Presentation on theme: "AP Chap. 7 Theme1763 – 1775 The Road to Revolution The American Revolution occurred because the American colonists, who had long been developing a strong."— Presentation transcript:
AP Chap. 7 Theme1763 – 1775 The Road to Revolution The American Revolution occurred because the American colonists, who had long been developing a strong sense of autonomy and self-government, furiously resisted British attempts under mercantilism to impose tighter imperial controls and high taxes after the end of the French and Indian War in The sustained conflict over political authority and taxation, enhanced by American agitators and British bungling, gradually moved Americans from asserting rights within the British Empire to openly warring with the mother country. Each side had both advantages and disadvantages.
Something to think about… How revolutionary was the American Revolution??
I. The Deep Roots of Revolution First a revolution of thought Englands colonies settled largely by emigrants Emigration to America Food shortages Disease Cannibalism Authorities unfit to tell people what to do; 13 independent parliaments of the colonies Emigrants began to think of themselves as Americans
II. The Mercantile Theory Colonies founded informally by trading companies, religious groups, and land speculators Exception of Georgia Mercantilism Theory that wealth = power Colonies economic advantage to Britain Britain exported more than imported Colonies regarded as existing to help the mother country, esp. its navy, and supply what England couldnt
III. Mercantilist Trammels on Trade Navigation Laws Restricted commerce to and from colonies Other European goods to colonies be taxed first To keep $$ within empire Enumerated goods like tobacco only for Eng. Forbidden to manufacture certain products for export so no competition with Eng. Woolen cloth and beaver hats No banks = no currency so printed own; forbidden London regulated legislation passed in colonies
IV. The Merits of Mercantilism Salutary neglect Smuggling increased (Hancock) Benefits of mercantilism: Liberal bounties/price supports Monopoly of British market - tobacco Rights of Englishman Self-govt opportunities British army protected against French, Dutch, Spaniards Average American better off than average Englishman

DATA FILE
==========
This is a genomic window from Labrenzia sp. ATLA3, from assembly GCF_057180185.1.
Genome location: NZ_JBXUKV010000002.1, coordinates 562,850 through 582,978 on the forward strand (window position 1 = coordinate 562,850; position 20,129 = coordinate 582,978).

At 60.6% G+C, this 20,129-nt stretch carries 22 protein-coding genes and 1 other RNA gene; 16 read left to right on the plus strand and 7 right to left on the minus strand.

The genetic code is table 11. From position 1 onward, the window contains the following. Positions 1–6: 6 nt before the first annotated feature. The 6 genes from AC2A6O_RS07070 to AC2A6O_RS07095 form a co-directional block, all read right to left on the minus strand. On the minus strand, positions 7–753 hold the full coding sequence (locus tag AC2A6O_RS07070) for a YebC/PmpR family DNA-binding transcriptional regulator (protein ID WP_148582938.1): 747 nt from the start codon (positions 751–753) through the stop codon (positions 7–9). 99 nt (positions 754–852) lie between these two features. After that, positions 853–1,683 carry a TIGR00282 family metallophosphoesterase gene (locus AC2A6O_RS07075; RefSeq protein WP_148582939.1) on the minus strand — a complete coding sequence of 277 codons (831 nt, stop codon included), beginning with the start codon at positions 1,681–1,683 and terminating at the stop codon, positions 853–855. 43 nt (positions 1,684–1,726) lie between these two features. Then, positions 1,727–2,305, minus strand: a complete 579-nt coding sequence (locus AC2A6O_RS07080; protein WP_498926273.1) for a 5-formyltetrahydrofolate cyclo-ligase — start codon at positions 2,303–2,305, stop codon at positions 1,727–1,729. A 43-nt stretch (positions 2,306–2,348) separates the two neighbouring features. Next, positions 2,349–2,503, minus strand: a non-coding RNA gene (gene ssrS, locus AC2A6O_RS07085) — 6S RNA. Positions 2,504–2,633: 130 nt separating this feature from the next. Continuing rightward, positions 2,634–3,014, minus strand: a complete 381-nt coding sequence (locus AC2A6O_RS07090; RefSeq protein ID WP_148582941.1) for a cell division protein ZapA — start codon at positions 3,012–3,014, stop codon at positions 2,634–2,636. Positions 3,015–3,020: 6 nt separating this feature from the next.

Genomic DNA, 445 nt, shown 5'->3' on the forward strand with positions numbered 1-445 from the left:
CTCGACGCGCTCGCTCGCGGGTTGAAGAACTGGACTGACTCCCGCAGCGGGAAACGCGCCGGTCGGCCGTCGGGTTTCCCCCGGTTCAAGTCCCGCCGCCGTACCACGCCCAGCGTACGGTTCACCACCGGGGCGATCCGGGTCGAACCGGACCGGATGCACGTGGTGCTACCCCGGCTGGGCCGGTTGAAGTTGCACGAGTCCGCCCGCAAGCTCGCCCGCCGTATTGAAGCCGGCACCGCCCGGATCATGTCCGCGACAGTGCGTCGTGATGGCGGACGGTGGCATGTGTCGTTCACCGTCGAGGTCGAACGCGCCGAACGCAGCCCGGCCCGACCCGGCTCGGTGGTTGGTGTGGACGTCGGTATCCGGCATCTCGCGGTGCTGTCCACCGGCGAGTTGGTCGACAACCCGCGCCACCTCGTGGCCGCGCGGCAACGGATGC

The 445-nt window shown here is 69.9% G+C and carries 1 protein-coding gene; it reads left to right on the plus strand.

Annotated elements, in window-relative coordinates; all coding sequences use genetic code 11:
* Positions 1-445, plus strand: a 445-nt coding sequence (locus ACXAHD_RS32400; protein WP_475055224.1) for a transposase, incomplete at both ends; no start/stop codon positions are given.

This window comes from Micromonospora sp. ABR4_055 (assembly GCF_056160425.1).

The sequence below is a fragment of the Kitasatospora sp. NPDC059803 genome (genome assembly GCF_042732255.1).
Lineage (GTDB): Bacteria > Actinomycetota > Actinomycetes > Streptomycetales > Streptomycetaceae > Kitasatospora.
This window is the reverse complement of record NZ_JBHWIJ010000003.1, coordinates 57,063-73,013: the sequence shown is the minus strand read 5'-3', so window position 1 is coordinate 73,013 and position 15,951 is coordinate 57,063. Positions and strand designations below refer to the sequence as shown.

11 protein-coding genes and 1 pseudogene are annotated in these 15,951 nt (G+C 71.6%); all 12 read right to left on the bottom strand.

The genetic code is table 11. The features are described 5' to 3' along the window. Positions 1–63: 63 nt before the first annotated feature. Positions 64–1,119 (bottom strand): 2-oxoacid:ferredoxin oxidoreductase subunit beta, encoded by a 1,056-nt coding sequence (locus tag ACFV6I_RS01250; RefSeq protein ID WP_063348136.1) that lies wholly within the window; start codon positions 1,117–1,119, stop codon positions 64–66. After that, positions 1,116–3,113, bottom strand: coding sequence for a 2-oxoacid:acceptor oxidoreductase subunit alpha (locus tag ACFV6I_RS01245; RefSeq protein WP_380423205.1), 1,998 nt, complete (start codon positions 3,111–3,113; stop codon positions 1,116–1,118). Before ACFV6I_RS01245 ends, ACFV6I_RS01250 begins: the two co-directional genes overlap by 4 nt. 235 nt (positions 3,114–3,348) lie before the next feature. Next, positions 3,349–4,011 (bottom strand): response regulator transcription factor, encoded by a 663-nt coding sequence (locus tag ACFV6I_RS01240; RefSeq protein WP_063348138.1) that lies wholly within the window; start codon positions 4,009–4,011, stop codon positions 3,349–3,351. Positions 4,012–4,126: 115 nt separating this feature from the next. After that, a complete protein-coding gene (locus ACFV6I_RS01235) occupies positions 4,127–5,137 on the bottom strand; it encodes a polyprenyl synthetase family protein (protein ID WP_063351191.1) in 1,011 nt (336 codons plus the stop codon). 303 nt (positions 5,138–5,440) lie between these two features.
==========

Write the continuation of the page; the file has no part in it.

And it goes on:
V. The Menace of Mercantilism Colonies burdened with annoying liabilities and now the Navigation Acts will be enforced N. felt S. colonies favored over them, but S. felt they were at mercy of British merchants tobacco, sugar, and rice Colonies felt England was milking them like cows (see background pic!) We revolted because England failed to recognize an emerging nation when it saw one. Teddy Roosevelt
VI. The Stamp Tax Uproar Victory of French & Indian War = huge debt for Britain Colonies asked to pay 1/3 of the cost of maintaining garrison for protection but not for costs of war Grenville is Prime Minister Enforced Navigation Laws more strictly in 1763 Sugar Act of 1764 – 1 st law ever to raise tax revenue in colonies Quartering Act of 1765 – house troops Stamp Act of 1765 – paper goods, documents Trials in admirality courts (no jury) No taxation without representation! but British legislation ok But British said Virtual Representation (but colonists didnt really want representation because would be minority in House of Commons!)
VII. Parliament Forced to Repeal Stamp Act Stamp Act Congress of 1765 –9 colonies –Largely ignored by Eng. –Step towards intercolonial unity Non-importation agreements –Homespun goods* Sons and Daughters of Liberty – a bit violent Tarring and feathering British people affected Stamp Act repealed 1776 But… Declaratory Act to save face Tarring and feathering
To the Ladies Young ladies in town, and those that live round wear none but your own country linen. Of economy boast, let your pride be the most to show clothes of your own make and spinning. What if homespun, they say, be not quite so gay as brocades, be not in a passion. For once it is known, tis much worn in town, one and all will cry out, tis the fashion!
VIII. The Townshend Tea Tax and the Boston Massacre PM Townshend enacts Townshend Acts in 1767 –Indirect light tax on glass, white lead, paper, paint, tea –Revenue used to pay royal governors and judges Smuggling and non-importation Bri. also suspended NY legislature Bri. sends redcoats to Boston Boston Massacre –March 5, 1770; 10 redcoats v. 60 Americans –Troops fired, 5 citizens killed, Including Crispus Attucks –John Adams = attorney for soldiers; 2 found guilty Boston Massacre
IX. The Seditious Committees of Correspondence Townshend Acts repealed except for Tea Tax on principle Samuel Adams –Committees of Correspondence in Massachusetts, then other colonies, then, with Virginia leading the way, inter-colonial committees ( the first American congresses) –Nicknamed the Penman of the Revolution Samuel Adams
X. Tea Parties at Boston and Elsewhere 1773 – revolution still not inevitable British East India Co. –17 million pounds of unsold tea – ( signing –Facing bankruptcy boycott) –Gave co. monopoly of American business –Lower price for colonists, but… Boston Tea Party –342 chests of teas dumped into Boston Harbor To tax and to please, no more than to love and be wise, is not given to men. –Edmund Burke